10/23/2007

Insourcing Piracy

Seizures of counterfeit clothing imports in the US is up 67%. This article here talks about how clothing companies that import these 'knock-off's' have found a way around being caught. They will import them as unbranded apparel, then sew the brands on the clothes here in the states.

This is an example of a few economic principles, but the one I want to focus on is government's role in the free economy. Normally, I like to let the market run on its own without government involvement, but in this case, the free market would behave self-interestedly enough that it would be unfair and government involvement is needed.

Left alone, counterfeits of well branded products would produce and sell as many of a popular product as possible. This would inundate the market and drive the price of the true product down. The true producers would be unmotivated to produce since there is no profit in the business, and society would be at a loss because it is not enhanced by the products and innovations that would have come.

Government is needed to protect property rights, including intellectual property rights like patents and trademarks. This protection gives businesses a safe environment to peddle their wares and make a profit. Now the exclusivity of their product raises the price, but the availability of substitutes helps keep the price at a competitive level.

7 comments:

Timothy said...

Even though I think the Government does a bad job at most things it does, I have to agree with Logan that we do need the Government to protect us in this way.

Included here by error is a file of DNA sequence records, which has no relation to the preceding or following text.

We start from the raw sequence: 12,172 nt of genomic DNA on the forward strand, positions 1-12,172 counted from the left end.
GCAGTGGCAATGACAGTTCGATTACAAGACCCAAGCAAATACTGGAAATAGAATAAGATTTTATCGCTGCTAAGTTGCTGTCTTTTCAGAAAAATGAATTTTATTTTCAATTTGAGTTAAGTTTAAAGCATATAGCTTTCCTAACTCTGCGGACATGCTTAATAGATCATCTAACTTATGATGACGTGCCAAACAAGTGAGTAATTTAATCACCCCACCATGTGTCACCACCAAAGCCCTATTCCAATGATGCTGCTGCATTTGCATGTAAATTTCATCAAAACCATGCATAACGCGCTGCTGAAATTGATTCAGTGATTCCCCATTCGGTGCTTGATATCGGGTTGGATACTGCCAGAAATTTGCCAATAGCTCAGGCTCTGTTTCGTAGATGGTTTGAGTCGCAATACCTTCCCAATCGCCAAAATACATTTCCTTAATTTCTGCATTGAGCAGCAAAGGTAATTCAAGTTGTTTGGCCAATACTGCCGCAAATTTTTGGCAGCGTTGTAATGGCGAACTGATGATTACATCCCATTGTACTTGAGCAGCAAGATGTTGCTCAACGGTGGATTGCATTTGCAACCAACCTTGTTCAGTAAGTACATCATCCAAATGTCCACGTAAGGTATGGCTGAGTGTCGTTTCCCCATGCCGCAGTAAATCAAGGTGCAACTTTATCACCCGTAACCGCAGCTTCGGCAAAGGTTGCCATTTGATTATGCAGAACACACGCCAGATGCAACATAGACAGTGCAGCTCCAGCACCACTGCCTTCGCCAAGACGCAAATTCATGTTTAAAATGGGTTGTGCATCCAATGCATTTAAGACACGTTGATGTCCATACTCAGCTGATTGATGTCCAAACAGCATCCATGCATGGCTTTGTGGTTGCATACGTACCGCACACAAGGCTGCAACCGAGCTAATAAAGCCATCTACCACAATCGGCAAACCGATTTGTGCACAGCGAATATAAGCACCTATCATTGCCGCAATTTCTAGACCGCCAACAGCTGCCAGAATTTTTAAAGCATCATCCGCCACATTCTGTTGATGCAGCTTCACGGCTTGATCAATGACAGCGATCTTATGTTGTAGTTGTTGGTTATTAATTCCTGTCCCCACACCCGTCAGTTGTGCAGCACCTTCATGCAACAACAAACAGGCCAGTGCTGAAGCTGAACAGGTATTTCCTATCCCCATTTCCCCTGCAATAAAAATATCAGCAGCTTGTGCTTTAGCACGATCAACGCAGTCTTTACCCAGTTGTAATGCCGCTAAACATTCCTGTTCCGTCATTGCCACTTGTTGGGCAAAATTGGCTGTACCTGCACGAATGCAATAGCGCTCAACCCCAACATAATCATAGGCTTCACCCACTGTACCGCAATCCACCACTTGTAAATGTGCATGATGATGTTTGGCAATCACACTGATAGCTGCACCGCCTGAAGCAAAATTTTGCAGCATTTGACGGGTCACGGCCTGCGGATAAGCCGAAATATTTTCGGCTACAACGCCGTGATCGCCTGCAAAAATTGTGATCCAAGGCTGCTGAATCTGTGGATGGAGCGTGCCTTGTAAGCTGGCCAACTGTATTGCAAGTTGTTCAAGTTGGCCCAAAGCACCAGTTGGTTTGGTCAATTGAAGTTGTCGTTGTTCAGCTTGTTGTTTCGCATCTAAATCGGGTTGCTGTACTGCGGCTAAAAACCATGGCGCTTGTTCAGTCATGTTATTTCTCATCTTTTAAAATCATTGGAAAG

I think it gives the public an incentive to be creative and to do things well that will bring brand loyalty. Then I think the Government needs to step back and let the market do its work.

Dr. Tufte said...

-1 on Timothy for capitalization errors.

I think what we are seeing here is laziness (and cost saving) on the part of the government.

The government is trying to intercept pirated items at one location - the border. This is sensible, but the response of actors in a free market will be to pirate after that point.

I'm speculating, but the problem with something like this is not that the government is involved, but that is isn't very nimble.

Matthew said...

Dr Tufte said, “I think what we are seeing here is laziness (and cost saving) on the part of the government.” It's interesting that it seems like the government is always eager to set more rules and regulations, but yet, they aren't too eager to follow up on the enforcement of them. A great thing about America has always been its protection of patents and products. I believe this is necessary to encourage people to innovate and create business.

Gavin said...

Extra Credit - Dr. Tufte
If the goverment wants to be more nimble when dealing with piracy, then they will have to be willing to pay the added expense. It is relatively inexpensive to regulate shipping points because large quantities of goods are in a centralized location.

William said...

Dr. Tufte,
I think too often we point the finger at the government and expect them to do everything for us. I think that protecting our patents are important, however I do not think that we need to have more regulation in this area. People will always get away with copying ideas, but the majority of people can tell the difference between a fake and a real brand name item. In major cities all over and even in Cedar City I have seen knock off purses which I think is fine. When you buy it you know it really isn't a Channel purse that you are buying. I personally think that the government can focus their attention on more important issues than someone in Cedar selling knock offs.

Trinity said...

Dr. Tufte- That is a good point. The government is far to slow and sluggish when it comes to regulating an industry such as fashion. The example reminds me of the patents drug companies have. Patent protection is critical for R&D and the invention of new drugs. Perhaps this is the case with fasion too.

Dr. Tufte said...

-1 on William for a spelling error.

Gavin: good point.